1Source for intro paragraph: Bloomberg, with data through 11/13/14.
2Source: Bloomberg; period measured is 12/31/13 to 11/13/14.
3Refers to MSCI Emerging Markets Index; performance measured from 12/31/13 to 11/13/14.
4Source: “India Analysis Report,” U.S. Energy Information Administration, 7/26/14.
5Source: Nidhi Verma, “India Ends Diesel Controls, Raises Gas Prices,” Reuters, 10/18/14.
6Source: Jyotivardhan Jaipuria, et al., “Falling Crude Prices = Good Days Ahead,” Bank of America Merrill Lynch, 10/20/14.
7Source: N. Madhavan, “Are Low Crude Oil Prices Here to Stay?” Forbes India, 11/3/14.
8Source: “The Future of the Indian Rupee Is Tied to Oil Imports,” Knowledge @ Wharton, 11/15/14.
9Source: Bloomberg, as of 12/31/13.
10Source: Bloomberg, as of 9/30/14.
11Source: “The Emerging Markets Weekly: Summer Smog,” Barclays, 7/17/14.
Important Risks Related to this Article
Investments focused in India are increasing the impact of events and developments associated with the region, which can adversely affect performance.
Investments in emerging, offshore or frontier markets are generally less liquid and less efficient than investments in developed markets and are subject to additional risks, such as risks of adverse governmental regulation and intervention or political developments.
Click here to obtain a WisdomTree ETF prospectus which contains investment objectives, risks, charges, expenses, and other information; read and consider carefully before investing.
There are risks involved with investing, including possible loss of principal. Foreign investing involves currency, political and economic risk. Funds focusing on a single country, sector and/or funds that emphasize investments in smaller companies may experience greater price volatility. Investments in emerging markets, currency, fixed income and alternative investments include additional risks. Please see prospectus for discussion of risks.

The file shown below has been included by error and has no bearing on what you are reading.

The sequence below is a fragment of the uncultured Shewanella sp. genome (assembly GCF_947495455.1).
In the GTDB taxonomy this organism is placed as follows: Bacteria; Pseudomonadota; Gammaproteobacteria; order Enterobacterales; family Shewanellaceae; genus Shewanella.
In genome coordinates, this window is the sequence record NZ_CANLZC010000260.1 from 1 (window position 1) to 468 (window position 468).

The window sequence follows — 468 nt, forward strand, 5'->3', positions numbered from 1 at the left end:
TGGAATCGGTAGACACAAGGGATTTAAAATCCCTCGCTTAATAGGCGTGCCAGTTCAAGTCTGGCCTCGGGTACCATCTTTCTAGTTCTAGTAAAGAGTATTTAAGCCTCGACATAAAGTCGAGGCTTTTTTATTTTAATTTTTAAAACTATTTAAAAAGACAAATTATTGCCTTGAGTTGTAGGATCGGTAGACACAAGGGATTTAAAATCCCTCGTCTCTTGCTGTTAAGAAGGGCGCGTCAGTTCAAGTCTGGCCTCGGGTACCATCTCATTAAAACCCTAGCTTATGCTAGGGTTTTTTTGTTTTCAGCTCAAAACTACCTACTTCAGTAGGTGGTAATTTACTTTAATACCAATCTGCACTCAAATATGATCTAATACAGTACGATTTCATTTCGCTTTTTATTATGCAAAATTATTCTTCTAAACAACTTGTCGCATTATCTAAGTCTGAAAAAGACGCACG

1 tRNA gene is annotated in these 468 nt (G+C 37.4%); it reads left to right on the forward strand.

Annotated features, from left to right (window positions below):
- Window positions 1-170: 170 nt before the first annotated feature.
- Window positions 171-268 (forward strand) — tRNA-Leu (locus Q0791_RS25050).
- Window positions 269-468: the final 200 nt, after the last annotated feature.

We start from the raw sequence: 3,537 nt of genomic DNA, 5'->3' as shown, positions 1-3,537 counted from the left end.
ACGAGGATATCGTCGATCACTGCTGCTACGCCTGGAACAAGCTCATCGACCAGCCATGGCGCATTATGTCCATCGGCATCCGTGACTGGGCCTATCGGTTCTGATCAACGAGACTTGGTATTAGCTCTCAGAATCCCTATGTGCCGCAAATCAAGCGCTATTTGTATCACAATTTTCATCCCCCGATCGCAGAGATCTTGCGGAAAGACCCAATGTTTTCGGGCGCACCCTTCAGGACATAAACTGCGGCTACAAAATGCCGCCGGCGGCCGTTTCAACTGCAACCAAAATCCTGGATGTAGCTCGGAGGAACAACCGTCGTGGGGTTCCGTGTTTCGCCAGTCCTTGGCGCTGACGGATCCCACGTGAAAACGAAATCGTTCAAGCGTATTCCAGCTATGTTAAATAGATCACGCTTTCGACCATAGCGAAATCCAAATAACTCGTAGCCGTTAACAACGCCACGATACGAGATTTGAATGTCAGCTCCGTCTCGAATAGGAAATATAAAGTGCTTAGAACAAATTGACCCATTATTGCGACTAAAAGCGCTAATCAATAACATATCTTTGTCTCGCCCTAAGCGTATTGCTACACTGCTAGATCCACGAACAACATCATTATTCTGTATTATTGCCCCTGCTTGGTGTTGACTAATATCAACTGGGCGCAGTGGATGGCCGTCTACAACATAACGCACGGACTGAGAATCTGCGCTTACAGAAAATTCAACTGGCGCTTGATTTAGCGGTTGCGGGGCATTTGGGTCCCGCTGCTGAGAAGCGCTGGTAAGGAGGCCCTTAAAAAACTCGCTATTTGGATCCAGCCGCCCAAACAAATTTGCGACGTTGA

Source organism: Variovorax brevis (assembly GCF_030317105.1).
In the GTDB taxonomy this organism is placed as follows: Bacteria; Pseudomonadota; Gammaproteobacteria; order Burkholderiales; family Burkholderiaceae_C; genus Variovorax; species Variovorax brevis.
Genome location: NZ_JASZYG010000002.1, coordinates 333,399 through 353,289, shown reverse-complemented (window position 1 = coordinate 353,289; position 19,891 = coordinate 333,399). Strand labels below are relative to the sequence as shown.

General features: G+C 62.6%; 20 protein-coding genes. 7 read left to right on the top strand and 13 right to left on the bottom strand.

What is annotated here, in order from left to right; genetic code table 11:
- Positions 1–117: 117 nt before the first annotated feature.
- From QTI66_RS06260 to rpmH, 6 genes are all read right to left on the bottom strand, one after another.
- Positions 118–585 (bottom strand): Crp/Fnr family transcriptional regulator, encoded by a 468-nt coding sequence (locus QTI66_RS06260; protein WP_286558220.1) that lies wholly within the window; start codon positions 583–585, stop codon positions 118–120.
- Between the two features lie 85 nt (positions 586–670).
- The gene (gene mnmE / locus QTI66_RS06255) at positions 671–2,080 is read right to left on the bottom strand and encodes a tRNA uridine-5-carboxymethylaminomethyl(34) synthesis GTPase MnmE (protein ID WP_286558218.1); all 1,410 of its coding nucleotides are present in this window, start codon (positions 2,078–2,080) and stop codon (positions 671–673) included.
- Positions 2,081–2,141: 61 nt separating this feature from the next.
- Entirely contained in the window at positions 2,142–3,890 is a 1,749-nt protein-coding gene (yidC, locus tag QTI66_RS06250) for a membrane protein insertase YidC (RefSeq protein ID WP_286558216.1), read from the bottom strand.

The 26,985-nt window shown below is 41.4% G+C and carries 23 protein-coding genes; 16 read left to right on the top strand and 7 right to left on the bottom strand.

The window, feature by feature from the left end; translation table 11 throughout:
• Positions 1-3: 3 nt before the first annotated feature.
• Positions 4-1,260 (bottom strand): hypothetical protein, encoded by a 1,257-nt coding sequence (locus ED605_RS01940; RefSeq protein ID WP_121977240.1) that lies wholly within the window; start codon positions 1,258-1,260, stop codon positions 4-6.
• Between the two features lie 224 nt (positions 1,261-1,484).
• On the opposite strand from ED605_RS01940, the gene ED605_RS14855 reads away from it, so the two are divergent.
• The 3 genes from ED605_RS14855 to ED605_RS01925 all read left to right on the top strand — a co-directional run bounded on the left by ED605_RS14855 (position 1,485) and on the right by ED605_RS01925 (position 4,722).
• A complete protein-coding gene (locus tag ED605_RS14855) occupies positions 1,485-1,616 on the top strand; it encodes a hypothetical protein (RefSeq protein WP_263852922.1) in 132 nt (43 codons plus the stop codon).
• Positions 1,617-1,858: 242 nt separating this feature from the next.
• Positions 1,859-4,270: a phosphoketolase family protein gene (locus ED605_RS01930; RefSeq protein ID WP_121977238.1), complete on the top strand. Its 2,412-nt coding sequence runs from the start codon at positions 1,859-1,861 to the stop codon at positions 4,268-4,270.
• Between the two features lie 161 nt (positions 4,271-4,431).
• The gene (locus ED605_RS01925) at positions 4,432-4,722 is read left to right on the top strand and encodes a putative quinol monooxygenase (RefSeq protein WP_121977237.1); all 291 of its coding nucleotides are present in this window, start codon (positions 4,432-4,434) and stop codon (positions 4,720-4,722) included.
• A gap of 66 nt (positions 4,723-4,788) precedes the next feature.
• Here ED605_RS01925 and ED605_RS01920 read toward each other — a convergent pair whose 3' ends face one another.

Past performance is not indicative of future results. This material contains the opinions of the author, which are subject to change, and should not to be considered or interpreted as a recommendation to participate in any particular trading strategy, or deemed to be an offer or sale of any investment product and it should not be relied on as such. There is no guarantee that any strategies discussed will work under all market conditions. This material represents an assessment of the market environment at a specific time and is not intended to be a forecast of future events or a guarantee of future results. This material should not be relied upon as research or investment advice regarding any security in particular. The user of this information assumes the entire risk of any use made of the information provided herein. Neither WisdomTree nor its affiliates, nor ALPS Distributors, Inc., or its affiliates provide tax or legal advice. Investors seeking tax or legal advice should consult their tax or legal advisor. Unless expressly stated otherwise the opinions, interpretations or findings expressed herein do not necessarily represent the views of WisdomTree or any of its affiliates.
Jonathan Steinberg, Jeremy J. Siegel, Luciano Siracusano III, Jeremy Schwartz, David Abner, Rick Harper, Sean Kelly, Christopher Gannatti, Bradley Krom, Tripp Zimmerman, Eswarie Subrahmanyam S. Balan, Zachary Hascoe, and Anita Rausch are registered representatives of ALPS Distributors, Inc.
WisdomTree Funds are distributed by ALPS Distributors, Inc.
You cannot invest directly in an index.